Emancipation Day

Jul 31, 2023

August 1st marks Emancipation Day in Canada. On this day in 1834 the Slavery Abolition Act came into effect bringing an end to the enslavement of African people across the British Empire.

By acknowledging Emancipation Day, we confront the painful legacy of anti-Black racism and the lasting impacts of slavery. The day also allows us to celebrate the leadership of African people in pushing for the systemic change that made the abolition of slavery possible and Emancipation Day a reality.

Slavery played a significant role in contributing to anti-Black racism in Canada today. The institution of slavery, and the dehumanization and commodification of African people have created a deeply ingrained belief about racial inferiority which continues to reinforce stereotypes and prejudices that have persisted for generations.

The legacy of enslavement and its historic and ongoing trauma is felt by people of African descent in Nova Scotia through ongoing systemic inequalities, racial discrimination, and cultural marginalization. Discriminatory practices and systemic racism continue to shape the socio-economic and political structures of our society, leading to ongoing disparities faced by Black communities. The reality of limited economic opportunities, lack of access to resources, and experiences of racial profiling highlight the need for continued efforts towards equity and justice.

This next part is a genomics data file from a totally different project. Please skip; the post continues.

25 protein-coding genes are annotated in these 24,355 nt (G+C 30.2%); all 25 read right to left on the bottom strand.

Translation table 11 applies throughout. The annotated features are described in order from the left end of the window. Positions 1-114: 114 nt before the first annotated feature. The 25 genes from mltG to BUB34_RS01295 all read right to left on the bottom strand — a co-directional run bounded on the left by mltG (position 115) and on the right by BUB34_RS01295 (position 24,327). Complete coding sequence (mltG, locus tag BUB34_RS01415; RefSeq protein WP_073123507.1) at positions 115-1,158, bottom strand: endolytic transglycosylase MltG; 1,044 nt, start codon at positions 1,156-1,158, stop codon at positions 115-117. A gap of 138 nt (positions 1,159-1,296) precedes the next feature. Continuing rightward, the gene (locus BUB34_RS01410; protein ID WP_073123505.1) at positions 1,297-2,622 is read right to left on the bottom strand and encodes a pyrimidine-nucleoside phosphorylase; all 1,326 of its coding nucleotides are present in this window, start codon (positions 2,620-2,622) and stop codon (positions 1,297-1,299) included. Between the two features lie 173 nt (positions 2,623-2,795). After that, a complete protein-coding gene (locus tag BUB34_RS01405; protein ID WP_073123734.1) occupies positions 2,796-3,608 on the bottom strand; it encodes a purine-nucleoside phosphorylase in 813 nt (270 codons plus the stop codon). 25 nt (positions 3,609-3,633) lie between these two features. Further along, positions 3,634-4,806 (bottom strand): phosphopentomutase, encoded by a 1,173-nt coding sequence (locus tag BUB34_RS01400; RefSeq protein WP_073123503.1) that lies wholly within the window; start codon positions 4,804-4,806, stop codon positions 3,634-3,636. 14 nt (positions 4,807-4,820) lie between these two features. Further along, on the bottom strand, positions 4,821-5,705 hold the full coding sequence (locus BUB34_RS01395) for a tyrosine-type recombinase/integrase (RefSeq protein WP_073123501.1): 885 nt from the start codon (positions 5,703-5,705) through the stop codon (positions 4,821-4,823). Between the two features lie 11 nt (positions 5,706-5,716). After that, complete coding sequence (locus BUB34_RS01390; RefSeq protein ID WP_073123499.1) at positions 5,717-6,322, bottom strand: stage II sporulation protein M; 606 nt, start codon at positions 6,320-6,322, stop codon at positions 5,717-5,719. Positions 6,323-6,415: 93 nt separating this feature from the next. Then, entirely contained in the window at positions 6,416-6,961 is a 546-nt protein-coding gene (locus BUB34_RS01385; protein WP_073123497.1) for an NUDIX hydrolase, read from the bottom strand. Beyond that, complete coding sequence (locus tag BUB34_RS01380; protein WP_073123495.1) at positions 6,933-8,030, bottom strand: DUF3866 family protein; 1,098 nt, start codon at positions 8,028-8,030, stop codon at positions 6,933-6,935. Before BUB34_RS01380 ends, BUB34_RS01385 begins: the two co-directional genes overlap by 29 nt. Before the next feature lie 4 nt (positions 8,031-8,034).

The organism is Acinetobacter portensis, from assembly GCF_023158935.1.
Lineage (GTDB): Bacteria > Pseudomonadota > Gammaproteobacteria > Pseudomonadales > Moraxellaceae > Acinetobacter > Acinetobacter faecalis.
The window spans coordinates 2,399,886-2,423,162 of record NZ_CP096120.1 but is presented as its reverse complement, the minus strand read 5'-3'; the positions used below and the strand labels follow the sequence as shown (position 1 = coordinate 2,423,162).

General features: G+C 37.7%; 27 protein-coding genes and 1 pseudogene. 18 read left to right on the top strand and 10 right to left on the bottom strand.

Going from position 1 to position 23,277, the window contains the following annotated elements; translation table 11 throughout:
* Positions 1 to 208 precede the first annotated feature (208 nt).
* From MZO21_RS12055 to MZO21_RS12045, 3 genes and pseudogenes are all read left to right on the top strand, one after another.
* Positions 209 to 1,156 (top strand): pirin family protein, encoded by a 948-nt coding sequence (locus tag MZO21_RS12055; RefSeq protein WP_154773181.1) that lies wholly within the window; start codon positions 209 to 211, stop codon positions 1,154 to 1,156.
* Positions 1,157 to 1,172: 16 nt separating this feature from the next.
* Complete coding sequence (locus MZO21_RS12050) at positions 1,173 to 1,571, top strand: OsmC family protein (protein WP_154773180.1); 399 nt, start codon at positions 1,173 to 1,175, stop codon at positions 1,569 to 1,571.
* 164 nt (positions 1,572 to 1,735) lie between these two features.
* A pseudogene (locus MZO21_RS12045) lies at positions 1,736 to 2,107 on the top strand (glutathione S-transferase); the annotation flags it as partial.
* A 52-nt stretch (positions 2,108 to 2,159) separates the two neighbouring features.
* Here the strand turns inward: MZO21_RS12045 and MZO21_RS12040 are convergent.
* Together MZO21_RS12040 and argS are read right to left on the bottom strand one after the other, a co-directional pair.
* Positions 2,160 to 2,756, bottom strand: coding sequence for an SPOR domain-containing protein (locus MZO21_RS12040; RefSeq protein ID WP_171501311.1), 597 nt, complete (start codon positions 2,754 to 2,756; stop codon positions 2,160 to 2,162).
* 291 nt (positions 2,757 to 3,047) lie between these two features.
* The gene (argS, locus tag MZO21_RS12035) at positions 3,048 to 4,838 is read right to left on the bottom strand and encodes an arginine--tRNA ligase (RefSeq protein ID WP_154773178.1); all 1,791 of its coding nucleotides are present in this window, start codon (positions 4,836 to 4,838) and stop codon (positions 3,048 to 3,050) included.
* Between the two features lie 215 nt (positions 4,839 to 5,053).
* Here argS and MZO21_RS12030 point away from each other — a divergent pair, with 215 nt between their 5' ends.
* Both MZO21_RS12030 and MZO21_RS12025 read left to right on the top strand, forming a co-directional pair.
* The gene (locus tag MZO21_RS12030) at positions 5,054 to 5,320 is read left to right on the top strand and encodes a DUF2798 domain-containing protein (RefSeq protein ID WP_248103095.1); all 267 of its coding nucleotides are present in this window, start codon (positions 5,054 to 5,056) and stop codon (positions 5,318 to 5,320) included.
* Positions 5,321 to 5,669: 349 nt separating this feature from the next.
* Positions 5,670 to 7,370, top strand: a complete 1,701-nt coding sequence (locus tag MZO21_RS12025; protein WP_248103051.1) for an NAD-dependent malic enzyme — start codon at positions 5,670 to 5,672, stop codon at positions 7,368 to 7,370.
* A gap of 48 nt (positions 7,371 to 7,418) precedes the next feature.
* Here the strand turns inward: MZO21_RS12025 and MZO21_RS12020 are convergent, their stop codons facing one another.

Challenging and dismantling these deep-rooted prejudices and addressing structural inequities are an essential part of the Nova Scotia Human Rights Commission’s work to foster a more inclusive and just society for all.

Emancipation Day is an opportunity for reflection, education, and understanding of our shared history. Recognizing and celebrating the immense resilience and contributions of people of African ancestry challenges systemic inequalities and promotes social justice.   An awareness of the legacies of enslavement and the ongoing effects of colonialism and the need for reconciliation help foster a collective commitment to challenge and dismantle the structures that perpetuate discrimination and inequality.

Commemorating Emancipation Day sends a powerful message of solidarity and support to communities of African descent. It demonstrates that their history and contributions are valued and acknowledged, fostering a sense of belonging and inclusivity.

Emancipation Day serves as a reminder of our shared humanity and the importance of equality and justice. By recognizing this significant day, we work towards creating a more inclusive and equitable society where the experiences and contributions of all individuals are respected and celebrated.

The preceding is a statement from Joseph Fraser, Director & CEO of the Nova Scotia Human Rights Commission.

How can you recognize Emancipation Day?

  • Participate in events commemorating Emancipation Day across the province.
  • Continue the conversation around anti-Black racism and our collective responsibility in building an equitable society for all, regardless of race.
  • Create space to acknowledge the history and contemporary issues affecting African Nova Scotians and positive actions for addressing them.
  • Support efforts to pursue reparations.